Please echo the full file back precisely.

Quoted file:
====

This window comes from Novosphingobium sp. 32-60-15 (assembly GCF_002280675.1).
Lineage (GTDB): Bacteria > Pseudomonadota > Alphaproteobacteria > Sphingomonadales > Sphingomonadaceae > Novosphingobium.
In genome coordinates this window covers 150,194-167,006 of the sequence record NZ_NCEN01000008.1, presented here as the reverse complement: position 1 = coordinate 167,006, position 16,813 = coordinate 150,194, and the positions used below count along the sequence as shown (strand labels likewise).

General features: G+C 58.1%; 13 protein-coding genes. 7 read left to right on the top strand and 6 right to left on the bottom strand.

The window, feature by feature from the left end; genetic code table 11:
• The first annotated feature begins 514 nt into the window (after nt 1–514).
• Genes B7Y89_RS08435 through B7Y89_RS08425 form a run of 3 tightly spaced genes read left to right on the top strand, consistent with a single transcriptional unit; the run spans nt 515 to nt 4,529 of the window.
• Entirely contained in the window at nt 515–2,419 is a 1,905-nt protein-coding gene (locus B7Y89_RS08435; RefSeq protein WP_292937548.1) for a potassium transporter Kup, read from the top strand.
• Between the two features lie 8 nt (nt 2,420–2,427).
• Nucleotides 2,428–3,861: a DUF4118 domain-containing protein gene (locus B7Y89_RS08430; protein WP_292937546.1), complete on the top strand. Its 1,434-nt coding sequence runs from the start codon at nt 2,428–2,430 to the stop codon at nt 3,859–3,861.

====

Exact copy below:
This window comes from Novosphingobium sp. 32-60-15 (assembly GCF_002280675.1).
Lineage (GTDB): Bacteria > Pseudomonadota > Alphaproteobacteria > Sphingomonadales > Sphingomonadaceae > Novosphingobium.
In genome coordinates this window covers 150,194-167,006 of the sequence record NZ_NCEN01000008.1, presented here as the reverse complement: position 1 = coordinate 167,006, position 16,813 = coordinate 150,194, and the positions used below count along the sequence as shown (strand labels likewise).

General features: G+C 58.1%; 13 protein-coding genes. 7 read left to right on the top strand and 6 right to left on the bottom strand.

The window, feature by feature from the left end; genetic code table 11:
• The first annotated feature begins 514 nt into the window (after nt 1–514).
• Genes B7Y89_RS08435 through B7Y89_RS08425 form a run of 3 tightly spaced genes read left to right on the top strand, consistent with a single transcriptional unit; the run spans nt 515 to nt 4,529 of the window.
• Entirely contained in the window at nt 515–2,419 is a 1,905-nt protein-coding gene (locus B7Y89_RS08435; RefSeq protein WP_292937548.1) for a potassium transporter Kup, read from the top strand.
• Between the two features lie 8 nt (nt 2,420–2,427).
• Nucleotides 2,428–3,861: a DUF4118 domain-containing protein gene (locus B7Y89_RS08430; protein WP_292937546.1), complete on the top strand. Its 1,434-nt coding sequence runs from the start codon at nt 2,428–2,430 to the stop codon at nt 3,859–3,861.